The advice would be to stay informed about any changes in rules and the pandemic in general, but not to the point where you are excessively news watching or reading about the pandemic on social media.
Too much negative exposure can create nervous tension within the body and what happens when people become overly nervous? They turn to ‘something’ like alcohol to get rid of the anxiety. A good rule of thumb would be for people to minimise any news exposure to once a day.
Those who happen to be isolating alone are more at risk of anxiety and feelings of loneliness mental health experts advise.
Long-term disconnectedness from others can often lead to self-destructive behaviour such as excessive drinking, smoking and other forms of addiction. That’s why staying connected to family and friends is important during this time.
Fortunately, with social platforms like Zoom, Webex and other messaging apps it’s a whole lot easier for people to stay connected compared to a century ago.
Interestingly, recent research has shown that those who are isolated with family members and partners are also at risk of loneliness regardless of sharing a household with others. For those people, checking in with themselves regularly and staying connected to people outside the house-hold can be extremely cathartic, especially when cabin fever starts to kick in.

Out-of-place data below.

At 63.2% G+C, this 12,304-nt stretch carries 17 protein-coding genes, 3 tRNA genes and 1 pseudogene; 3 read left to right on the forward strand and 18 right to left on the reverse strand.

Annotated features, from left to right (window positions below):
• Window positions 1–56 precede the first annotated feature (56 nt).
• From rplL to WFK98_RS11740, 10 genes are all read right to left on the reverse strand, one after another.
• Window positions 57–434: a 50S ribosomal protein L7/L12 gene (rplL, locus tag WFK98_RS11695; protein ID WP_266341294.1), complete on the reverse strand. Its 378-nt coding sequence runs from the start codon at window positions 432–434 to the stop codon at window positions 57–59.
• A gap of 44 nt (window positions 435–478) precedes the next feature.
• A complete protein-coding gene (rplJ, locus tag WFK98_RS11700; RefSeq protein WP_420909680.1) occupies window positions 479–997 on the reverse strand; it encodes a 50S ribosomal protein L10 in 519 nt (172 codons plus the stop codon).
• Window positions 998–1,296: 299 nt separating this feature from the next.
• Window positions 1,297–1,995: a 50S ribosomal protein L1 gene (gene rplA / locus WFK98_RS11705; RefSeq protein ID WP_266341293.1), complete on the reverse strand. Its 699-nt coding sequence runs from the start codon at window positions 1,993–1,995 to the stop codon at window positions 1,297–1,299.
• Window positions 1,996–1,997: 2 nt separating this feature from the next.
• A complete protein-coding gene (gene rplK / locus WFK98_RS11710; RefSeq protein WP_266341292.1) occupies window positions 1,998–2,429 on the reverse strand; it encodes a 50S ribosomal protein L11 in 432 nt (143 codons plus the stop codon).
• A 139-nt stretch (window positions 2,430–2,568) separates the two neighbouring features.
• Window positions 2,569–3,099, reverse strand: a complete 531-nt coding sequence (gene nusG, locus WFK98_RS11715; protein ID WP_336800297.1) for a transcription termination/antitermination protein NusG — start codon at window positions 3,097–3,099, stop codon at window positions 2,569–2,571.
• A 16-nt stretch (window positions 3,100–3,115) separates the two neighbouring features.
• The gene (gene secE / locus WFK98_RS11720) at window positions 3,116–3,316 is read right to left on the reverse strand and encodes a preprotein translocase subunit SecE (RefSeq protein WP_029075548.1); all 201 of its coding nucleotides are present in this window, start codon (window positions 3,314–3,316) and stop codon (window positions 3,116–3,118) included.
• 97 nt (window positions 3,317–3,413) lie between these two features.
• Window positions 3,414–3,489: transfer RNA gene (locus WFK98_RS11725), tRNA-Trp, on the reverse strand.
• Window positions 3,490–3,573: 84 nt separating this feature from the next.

The benefits of physical exercise are endless. Mainly because exercise helps to:
Regular exercise can have a positive profound effect on anxiety, depression and other mental health disorders such as ADHD and the reasons for this are limitless:
Feeling overwhelmed at times is part and parcel of being human. But when things seem unmanageable or you feel as though you can no longer cope, then it might be time to seek help from a professional.
There are plenty of mental health organisations out there and whichever one you decide on, will depend largely on where you live and your symptoms. An individual might be offered tailored therapy or something more intense.
If someone is living with high-functioning anxiety, for example, they might demonstrate a range of symptoms such as: controlling or strict behaviour, perfectionism and the need to over-achieve all of which mask underlying anxiety.
Often people tend to ‘accept’ anxiety as a way of life, but fortunately, it doesn’t have to be this way.
Rehabilitation centres offer a variety of treatments designed to help people manage stress and anxiety through specific therapy packages and wellness programs.
Posted on June 3rd, 2020 by Giles Fourie